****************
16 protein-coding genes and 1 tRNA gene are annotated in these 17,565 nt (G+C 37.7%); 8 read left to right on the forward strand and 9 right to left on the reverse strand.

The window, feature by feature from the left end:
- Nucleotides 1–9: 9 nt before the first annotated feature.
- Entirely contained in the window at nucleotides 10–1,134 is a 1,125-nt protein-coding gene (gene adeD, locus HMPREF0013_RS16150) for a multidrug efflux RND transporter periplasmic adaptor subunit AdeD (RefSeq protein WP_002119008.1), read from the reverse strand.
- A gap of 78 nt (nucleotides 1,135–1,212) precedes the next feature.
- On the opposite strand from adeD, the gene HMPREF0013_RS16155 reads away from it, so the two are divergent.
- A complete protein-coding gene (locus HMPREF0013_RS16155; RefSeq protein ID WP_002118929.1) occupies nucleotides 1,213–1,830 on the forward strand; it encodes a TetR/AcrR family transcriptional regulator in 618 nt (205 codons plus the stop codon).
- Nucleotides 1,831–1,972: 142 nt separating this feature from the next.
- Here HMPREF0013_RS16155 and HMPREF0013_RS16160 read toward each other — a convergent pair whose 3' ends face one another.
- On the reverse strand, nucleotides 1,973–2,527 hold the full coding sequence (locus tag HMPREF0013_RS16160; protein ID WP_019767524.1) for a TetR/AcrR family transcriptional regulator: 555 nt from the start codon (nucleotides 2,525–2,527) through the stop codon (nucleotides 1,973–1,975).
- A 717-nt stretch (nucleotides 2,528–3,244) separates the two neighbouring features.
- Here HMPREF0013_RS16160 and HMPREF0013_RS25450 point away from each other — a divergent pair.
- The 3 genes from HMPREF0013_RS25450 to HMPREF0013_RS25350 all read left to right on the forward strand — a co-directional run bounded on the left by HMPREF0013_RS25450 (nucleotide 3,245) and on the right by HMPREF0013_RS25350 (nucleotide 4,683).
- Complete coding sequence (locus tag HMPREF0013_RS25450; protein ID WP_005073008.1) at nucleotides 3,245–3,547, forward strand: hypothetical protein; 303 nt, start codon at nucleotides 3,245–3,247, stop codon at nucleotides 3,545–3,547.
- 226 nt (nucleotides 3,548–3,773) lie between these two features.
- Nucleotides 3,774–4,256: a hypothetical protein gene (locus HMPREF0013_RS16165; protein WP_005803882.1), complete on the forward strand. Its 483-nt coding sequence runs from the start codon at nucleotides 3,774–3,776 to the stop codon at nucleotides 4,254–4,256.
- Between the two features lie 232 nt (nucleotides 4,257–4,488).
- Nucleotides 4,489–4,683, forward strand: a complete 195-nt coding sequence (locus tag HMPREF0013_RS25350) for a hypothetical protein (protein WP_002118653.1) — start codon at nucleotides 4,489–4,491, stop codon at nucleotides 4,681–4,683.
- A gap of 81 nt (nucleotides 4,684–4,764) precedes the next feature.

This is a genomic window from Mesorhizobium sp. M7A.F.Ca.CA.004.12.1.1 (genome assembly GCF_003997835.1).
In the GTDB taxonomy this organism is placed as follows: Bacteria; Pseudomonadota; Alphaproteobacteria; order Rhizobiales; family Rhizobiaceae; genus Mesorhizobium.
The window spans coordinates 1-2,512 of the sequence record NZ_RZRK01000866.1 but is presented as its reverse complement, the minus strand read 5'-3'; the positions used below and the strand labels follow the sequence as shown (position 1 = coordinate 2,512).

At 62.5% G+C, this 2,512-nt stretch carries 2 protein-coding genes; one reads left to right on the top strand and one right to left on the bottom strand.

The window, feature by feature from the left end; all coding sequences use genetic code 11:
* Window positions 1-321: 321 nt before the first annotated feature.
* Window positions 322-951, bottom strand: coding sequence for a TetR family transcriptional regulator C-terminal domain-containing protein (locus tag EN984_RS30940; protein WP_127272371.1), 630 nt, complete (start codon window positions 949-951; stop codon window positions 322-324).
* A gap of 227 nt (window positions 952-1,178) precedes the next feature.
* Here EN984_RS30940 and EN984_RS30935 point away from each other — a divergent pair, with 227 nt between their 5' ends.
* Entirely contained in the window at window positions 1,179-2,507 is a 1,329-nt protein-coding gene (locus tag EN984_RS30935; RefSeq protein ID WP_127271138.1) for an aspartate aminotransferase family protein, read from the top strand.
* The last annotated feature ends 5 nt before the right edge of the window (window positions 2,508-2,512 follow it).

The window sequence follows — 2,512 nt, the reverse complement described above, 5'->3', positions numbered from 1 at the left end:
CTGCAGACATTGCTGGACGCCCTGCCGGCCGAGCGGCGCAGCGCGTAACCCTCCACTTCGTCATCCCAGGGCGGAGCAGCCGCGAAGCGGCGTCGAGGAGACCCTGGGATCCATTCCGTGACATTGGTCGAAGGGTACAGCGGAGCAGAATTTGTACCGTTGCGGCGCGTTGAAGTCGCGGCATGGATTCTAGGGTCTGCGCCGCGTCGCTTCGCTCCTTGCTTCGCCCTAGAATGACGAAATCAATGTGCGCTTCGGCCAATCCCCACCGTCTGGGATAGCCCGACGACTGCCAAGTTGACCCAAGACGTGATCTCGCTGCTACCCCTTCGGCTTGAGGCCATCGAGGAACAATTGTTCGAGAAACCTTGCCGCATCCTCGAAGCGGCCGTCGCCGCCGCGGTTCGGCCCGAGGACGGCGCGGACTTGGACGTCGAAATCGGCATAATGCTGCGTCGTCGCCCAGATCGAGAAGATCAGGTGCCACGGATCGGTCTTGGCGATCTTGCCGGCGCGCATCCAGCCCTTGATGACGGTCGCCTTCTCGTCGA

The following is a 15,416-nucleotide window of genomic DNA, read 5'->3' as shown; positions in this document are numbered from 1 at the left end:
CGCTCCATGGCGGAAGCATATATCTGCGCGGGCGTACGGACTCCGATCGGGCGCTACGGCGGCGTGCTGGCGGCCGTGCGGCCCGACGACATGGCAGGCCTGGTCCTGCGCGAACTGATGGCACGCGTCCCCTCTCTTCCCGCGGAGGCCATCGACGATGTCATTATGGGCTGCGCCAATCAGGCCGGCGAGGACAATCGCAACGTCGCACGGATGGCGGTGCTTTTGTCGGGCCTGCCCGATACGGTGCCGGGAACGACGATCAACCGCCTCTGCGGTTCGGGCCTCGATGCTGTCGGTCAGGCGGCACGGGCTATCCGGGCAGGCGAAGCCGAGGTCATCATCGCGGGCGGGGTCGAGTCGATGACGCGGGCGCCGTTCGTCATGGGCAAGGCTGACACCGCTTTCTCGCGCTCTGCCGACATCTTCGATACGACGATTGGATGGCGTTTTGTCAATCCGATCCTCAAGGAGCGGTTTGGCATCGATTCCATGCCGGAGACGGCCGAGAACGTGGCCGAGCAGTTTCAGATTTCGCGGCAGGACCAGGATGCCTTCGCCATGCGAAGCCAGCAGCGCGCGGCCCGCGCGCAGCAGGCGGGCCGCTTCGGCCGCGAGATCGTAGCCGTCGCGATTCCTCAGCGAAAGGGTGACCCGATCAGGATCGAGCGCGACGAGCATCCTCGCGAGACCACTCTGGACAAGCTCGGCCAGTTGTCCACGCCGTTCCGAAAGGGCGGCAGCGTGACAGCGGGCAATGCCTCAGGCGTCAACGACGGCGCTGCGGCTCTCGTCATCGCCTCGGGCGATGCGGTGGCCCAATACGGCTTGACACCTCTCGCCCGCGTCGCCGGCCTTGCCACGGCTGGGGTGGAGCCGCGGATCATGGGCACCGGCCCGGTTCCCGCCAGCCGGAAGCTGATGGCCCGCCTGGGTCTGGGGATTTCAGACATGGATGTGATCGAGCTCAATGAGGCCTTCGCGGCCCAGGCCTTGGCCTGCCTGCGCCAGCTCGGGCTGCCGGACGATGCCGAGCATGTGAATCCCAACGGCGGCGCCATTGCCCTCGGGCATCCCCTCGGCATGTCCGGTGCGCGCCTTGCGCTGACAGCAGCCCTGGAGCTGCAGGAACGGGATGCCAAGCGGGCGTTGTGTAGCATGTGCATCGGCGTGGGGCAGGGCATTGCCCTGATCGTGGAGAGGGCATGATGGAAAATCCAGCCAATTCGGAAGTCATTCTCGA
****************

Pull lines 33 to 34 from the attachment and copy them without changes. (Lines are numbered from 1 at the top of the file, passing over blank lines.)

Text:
The following is a 15,416-nucleotide window of genomic DNA, read 5'->3' as shown; positions in this document are numbered from 1 at the left end:
CGCTCCATGGCGGAAGCATATATCTGCGCGGGCGTACGGACTCCGATCGGGCGCTACGGCGGCGTGCTGGCGGCCGTGCGGCCCGACGACATGGCAGGCCTGGTCCTGCGCGAACTGATGGCACGCGTCCCCTCTCTTCCCGCGGAGGCCATCGACGATGTCATTATGGGCTGCGCCAATCAGGCCGGCGAGGACAATCGCAACGTCGCACGGATGGCGGTGCTTTTGTCGGGCCTGCCCGATACGGTGCCGGGAACGACGATCAACCGCCTCTGCGGTTCGGGCCTCGATGCTGTCGGTCAGGCGGCACGGGCTATCCGGGCAGGCGAAGCCGAGGTCATCATCGCGGGCGGGGTCGAGTCGATGACGCGGGCGCCGTTCGTCATGGGCAAGGCTGACACCGCTTTCTCGCGCTCTGCCGACATCTTCGATACGACGATTGGATGGCGTTTTGTCAATCCGATCCTCAAGGAGCGGTTTGGCATCGATTCCATGCCGGAGACGGCCGAGAACGTGGCCGAGCAGTTTCAGATTTCGCGGCAGGACCAGGATGCCTTCGCCATGCGAAGCCAGCAGCGCGCGGCCCGCGCGCAGCAGGCGGGCCGCTTCGGCCGCGAGATCGTAGCCGTCGCGATTCCTCAGCGAAAGGGTGACCCGATCAGGATCGAGCGCGACGAGCATCCTCGCGAGACCACTCTGGACAAGCTCGGCCAGTTGTCCACGCCGTTCCGAAAGGGCGGCAGCGTGACAGCGGGCAATGCCTCAGGCGTCAACGACGGCGCTGCGGCTCTCGTCATCGCCTCGGGCGATGCGGTGGCCCAATACGGCTTGACACCTCTCGCCCGCGTCGCCGGCCTTGCCACGGCTGGGGTGGAGCCGCGGATCATGGGCACCGGCCCGGTTCCCGCCAGCCGGAAGCTGATGGCCCGCCTGGGTCTGGGGATTTCAGACATGGATGTGATCGAGCTCAATGAGGCCTTCGCGGCCCAGGCCTTGGCCTGCCTGCGCCAGCTCGGGCTGCCGGACGATGCCGAGCATGTGAATCCCAACGGCGGCGCCATTGCCCTCGGGCATCCCCTCGGCATGTCCGGTGCGCGCCTTGCGCTGACAGCAGCCCTGGAGCTGCAGGAACGGGATGCCAAGCGGGCGTTGTGTAGCATGTGCATCGGCGTGGGGCAGGGCATTGCCCTGATCGTGGAGAGGGCATGATGGAAAATCCAGCCAATTCGGAAGTCATTCTCGA